To Jamie herself, it might as well be a documentary about life inside a rogue state, one of those little pan-govs still insolating in some remote corner of the globe.

Except instead of some little dictatorship ruling over a few poor cities, this dictator was… well, still only ruling over a few poor cities, but this time because she’d murdered everything else.

What kind of monster would do that to the planet?

Thanks to whatever genetic quirk gave Alicorns immortality, she hadn’t even been defeated by the enemy that ultimately took care of even the worst human tyrants. She could keep doing this for another thousand years, and who would stop her?

Once they lock me up and start the torture, nobody. I’ll tell her everything. Jamie could only hope that Ferris and his organization realized that too. Maybe they could escape before the hammer of Jamie’s failure came crashing down on them.

Eventually the door did open, and several more bugs appeared in the doorway accompanied by a single soldier with a rifle.

“Basal!” one of them cried, apparently surprised to see her. “You’re… alive.”

Why is that surprising?

She was still talking about Concord. Basal stopped, eyes wide. “Forgiveness, Empathy. I… get carried away sometimes.” She backed away, lowering her head into a bow. “I should probably get back to the kitchen now.”

Jamie gestured absently with a wing. She tried in vain to come up with something to make the bug stay—but her friends seemed so relieved to see her, she didn’t have the heart. Jamie was already a prisoner; she had no desire to put anyone else in the same conditions. “Go on.”

She hurried over to the door, taking her cart. “Enjoy the rest of your trip, Empathy,” she called. “I think you’ll be gone by dinnertime, or I would ask what you wanted.”

Jamie nodded. “Yeah, thanks.”

The door shut behind her, and she could hear their nervous muttering vanishing down the hall as Basal shifted smoothly into telling her story.

There was little for Jamie to do then but flop back into bed and wait for her death.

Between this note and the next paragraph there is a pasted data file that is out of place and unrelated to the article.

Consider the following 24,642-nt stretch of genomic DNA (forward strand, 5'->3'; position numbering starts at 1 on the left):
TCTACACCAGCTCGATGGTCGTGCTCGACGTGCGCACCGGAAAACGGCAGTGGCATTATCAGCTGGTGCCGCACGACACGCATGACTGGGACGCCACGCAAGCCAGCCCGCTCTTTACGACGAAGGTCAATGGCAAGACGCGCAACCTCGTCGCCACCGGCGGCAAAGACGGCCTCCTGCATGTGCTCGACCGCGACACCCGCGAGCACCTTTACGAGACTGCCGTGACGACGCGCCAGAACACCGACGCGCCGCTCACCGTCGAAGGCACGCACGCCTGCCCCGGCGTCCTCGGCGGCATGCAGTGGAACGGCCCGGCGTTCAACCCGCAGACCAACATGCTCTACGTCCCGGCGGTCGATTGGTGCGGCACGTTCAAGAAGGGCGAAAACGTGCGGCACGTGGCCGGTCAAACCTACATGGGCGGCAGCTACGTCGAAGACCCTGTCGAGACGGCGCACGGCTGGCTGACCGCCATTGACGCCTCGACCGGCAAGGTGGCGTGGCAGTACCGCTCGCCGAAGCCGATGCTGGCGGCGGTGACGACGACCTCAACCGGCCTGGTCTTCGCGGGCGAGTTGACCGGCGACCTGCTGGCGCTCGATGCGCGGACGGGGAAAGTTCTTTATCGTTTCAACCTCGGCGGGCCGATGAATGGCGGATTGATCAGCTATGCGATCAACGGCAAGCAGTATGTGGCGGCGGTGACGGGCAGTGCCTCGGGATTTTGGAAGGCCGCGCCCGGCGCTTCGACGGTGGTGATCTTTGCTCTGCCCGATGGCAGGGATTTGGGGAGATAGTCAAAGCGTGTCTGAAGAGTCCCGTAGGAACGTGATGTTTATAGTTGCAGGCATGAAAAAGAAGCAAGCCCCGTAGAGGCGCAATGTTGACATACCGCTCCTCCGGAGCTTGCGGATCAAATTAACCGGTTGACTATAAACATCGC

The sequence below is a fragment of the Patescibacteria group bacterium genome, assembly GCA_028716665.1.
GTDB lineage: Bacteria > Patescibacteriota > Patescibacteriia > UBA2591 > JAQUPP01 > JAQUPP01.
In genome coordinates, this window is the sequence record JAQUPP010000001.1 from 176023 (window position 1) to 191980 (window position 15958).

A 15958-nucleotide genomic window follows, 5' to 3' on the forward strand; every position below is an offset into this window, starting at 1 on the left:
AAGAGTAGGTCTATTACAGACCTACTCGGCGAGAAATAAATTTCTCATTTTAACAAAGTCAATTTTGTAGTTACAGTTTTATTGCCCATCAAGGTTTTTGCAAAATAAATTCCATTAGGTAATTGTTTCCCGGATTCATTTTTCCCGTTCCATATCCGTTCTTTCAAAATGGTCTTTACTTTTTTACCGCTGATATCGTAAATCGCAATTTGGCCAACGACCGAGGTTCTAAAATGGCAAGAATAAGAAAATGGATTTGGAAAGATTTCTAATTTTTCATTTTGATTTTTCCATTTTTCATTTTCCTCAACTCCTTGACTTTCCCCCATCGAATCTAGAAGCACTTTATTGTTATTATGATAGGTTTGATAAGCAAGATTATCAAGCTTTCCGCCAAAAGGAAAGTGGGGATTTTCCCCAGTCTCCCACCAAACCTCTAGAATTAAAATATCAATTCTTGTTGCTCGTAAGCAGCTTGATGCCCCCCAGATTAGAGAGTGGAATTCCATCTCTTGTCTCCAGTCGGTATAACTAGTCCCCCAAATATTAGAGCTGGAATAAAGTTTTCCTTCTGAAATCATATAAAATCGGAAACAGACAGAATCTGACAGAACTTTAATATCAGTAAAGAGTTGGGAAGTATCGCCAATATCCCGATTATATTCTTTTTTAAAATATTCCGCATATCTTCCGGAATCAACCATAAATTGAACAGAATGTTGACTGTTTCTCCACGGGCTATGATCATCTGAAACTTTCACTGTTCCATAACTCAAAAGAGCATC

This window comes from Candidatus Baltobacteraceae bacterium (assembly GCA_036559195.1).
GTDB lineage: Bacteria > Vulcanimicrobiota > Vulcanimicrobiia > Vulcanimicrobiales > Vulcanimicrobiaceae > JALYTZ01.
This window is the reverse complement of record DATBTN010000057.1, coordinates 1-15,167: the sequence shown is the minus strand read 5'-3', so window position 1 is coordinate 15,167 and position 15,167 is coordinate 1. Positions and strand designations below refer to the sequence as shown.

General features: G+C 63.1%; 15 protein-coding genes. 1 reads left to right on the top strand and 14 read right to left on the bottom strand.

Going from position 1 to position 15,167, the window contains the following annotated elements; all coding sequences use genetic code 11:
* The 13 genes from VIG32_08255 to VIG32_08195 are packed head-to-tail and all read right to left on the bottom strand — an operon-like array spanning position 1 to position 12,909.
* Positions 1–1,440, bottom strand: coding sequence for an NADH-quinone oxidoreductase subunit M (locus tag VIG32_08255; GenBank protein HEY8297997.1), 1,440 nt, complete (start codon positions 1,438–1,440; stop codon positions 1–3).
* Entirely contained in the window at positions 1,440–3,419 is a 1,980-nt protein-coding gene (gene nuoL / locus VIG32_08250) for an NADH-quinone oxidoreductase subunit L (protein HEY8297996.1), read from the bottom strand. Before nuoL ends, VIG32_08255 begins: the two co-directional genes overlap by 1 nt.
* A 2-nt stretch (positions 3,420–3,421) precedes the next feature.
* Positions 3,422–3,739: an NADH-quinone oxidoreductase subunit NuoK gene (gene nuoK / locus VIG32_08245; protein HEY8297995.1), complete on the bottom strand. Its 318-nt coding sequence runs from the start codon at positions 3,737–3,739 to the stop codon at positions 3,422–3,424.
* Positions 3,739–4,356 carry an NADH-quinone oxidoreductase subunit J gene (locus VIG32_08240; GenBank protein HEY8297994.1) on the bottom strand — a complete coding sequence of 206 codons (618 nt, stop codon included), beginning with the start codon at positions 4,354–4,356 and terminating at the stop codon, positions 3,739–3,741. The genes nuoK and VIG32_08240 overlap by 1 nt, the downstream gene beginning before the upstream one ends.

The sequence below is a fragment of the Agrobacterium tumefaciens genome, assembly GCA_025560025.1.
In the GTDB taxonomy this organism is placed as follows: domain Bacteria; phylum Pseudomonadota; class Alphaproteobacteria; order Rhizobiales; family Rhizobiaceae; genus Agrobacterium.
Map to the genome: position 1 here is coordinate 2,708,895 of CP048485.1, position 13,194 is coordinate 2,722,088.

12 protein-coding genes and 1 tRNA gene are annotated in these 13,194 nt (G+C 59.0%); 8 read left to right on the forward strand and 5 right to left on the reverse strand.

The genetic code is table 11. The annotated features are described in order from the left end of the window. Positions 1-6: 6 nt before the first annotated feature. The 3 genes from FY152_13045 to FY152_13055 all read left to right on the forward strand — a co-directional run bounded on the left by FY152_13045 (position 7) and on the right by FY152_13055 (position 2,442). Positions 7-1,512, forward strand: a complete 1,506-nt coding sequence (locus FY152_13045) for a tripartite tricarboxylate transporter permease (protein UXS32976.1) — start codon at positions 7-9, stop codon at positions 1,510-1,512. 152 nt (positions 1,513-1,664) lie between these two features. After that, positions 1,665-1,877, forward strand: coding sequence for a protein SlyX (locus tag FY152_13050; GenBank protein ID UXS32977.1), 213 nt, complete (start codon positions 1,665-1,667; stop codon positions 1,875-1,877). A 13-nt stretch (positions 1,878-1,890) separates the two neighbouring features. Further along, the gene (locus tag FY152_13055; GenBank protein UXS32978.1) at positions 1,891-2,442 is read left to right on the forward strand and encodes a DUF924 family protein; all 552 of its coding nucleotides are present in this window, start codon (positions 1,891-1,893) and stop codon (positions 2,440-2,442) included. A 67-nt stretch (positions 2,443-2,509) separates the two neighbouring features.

She knew they had arrived long before anypony came to retrieve her. They began to decelerate, rattling everything in her compartment again and jostling her in bed. Jamie sat up, rising slowly to her hooves. She made her way to the window and pulled the blinds open.

Jamie’s cabin was at the back of the Zapapple, so she couldn’t get a good look at the city. Even so, what she could see rendered her silent with awe.

It didn’t look so much like one city but two, grafted together in different sections the same way the oldest platforms had been built around the space stations of the last generation. Ancient buildings of stone and brick were surrounded by crystal spires and semitransparent fortresses of purple and pink.

Even the basic layout reminded her of the little platform model she’d had as a kid, except that it obviously didn’t use plastic fans to stay up. Those crystals were somehow standing in for Omnium beams, with lateral and vertical supports to keep the incredible structure together despite its many ancient parts.

In Hollow Shades Jamie occasionally stopped to stare whenever a pegasus or griffon flew overhead. They were so large and unwieldy, yet their wings worked.

The Zapapple pulled into a busy skyport, and the air was filled with creatures. Some rode in little airships. Like the Zapapple, there was no sign of primitive lifting mechanisms. Maybe less of her civilization’s technology was lost than she’d thought.

They settled into place at a massive mooring large enough for a vessel several times their size, bumping and jostling before finally falling still. Jamie hurried to the tiny bathroom, and did her best to compose herself with what few moments she had. There was nothing to do but straighten up her mane and pick one of the perfumes to cover the smell of travel. Maye it would be enough to make a difference.

Then came the knocking, and her door opened again. Pike, flanked by more of his marines. “The princess waits to meet you, Emissary. Please come with me.”


Star could see nothing of their flight as they apparently flew straight for the Harrow. She kept glancing back at the projection, as though it would open to her what the humans were planning for their attack. A way to bypass the decks and fight less of the Unification Army? But if any creatures could ignore the regular rules of war, it would be them.

“Breaching!” Renfield called, his voice echoing through the cockpit and simultaneously through the whole ship as though aided by a speaking spell. “BRACE BRACE BRACE!”

The whole flying insect pivoted, and Star was suddenly hung from her side, supported only by the tight straps all around her body. Kondrak hadn’t been meaning to imprison her after all—she would’ve fallen and smacked right into the pilot otherwise.